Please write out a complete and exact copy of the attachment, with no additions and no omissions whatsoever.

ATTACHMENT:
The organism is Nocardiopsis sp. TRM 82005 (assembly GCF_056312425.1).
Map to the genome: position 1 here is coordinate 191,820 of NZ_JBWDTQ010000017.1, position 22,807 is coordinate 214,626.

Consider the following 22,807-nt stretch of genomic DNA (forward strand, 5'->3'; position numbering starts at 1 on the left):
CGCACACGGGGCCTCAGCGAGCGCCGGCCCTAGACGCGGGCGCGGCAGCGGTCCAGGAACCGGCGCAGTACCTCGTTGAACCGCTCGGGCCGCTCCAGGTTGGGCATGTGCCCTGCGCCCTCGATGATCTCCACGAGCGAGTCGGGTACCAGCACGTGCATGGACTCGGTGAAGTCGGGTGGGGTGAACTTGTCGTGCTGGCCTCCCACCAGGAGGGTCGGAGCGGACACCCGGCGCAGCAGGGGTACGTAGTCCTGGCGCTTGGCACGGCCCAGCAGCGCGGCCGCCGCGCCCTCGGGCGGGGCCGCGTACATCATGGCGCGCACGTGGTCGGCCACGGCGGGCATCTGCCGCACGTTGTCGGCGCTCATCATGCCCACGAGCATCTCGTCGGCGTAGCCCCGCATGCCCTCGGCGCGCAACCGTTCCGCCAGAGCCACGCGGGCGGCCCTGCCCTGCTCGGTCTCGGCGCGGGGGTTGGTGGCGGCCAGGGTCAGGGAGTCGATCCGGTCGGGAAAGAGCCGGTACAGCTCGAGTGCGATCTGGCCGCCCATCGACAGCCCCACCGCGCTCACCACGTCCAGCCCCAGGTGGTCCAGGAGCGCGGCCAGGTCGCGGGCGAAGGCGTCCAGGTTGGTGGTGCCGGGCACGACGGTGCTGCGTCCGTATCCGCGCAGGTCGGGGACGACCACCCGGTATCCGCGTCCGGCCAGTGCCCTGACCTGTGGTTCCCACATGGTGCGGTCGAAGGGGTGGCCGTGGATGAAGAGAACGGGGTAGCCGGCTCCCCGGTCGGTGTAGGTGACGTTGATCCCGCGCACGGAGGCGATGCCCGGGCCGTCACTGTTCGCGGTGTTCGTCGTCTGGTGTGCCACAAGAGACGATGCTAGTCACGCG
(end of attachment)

The organism is Nocardiopsis sp. TRM 82005 (assembly GCF_056312425.1).
Map to the genome: position 1 here is coordinate 191,820 of NZ_JBWDTQ010000017.1, position 22,807 is coordinate 214,626.

Consider the following 22,807-nt stretch of genomic DNA (forward strand, 5'->3'; position numbering starts at 1 on the left):
CGCACACGGGGCCTCAGCGAGCGCCGGCCCTAGACGCGGGCGCGGCAGCGGTCCAGGAACCGGCGCAGTACCTCGTTGAACCGCTCGGGCCGCTCCAGGTTGGGCATGTGCCCTGCGCCCTCGATGATCTCCACGAGCGAGTCGGGTACCAGCACGTGCATGGACTCGGTGAAGTCGGGTGGGGTGAACTTGTCGTGCTGGCCTCCCACCAGGAGGGTCGGAGCGGACACCCGGCGCAGCAGGGGTACGTAGTCCTGGCGCTTGGCACGGCCCAGCAGCGCGGCCGCCGCGCCCTCGGGCGGGGCCGCGTACATCATGGCGCGCACGTGGTCGGCCACGGCGGGCATCTGCCGCACGTTGTCGGCGCTCATCATGCCCACGAGCATCTCGTCGGCGTAGCCCCGCATGCCCTCGGCGCGCAACCGTTCCGCCAGAGCCACGCGGGCGGCCCTGCCCTGCTCGGTCTCGGCGCGGGGGTTGGTGGCGGCCAGGGTCAGGGAGTCGATCCGGTCGGGAAAGAGCCGGTACAGCTCGAGTGCGATCTGGCCGCCCATCGACAGCCCCACCGCGCTCACCACGTCCAGCCCCAGGTGGTCCAGGAGCGCGGCCAGGTCGCGGGCGAAGGCGTCCAGGTTGGTGGTGCCGGGCACGACGGTGCTGCGTCCGTATCCGCGCAGGTCGGGGACGACCACCCGGTATCCGCGTCCGGCCAGTGCCCTGACCTGTGGTTCCCACATGGTGCGGTCGAAGGGGTGGCCGTGGATGAAGAGAACGGGGTAGCCGGCTCCCCGGTCGGTGTAGGTGACGTTGATCCCGCGCACGGAGGCGATGCCCGGGCCGTCACTGTTCGCGGTGTTCGTCGTCTGGTGTGCCACAAGAGACGATGCTAGTCACGCG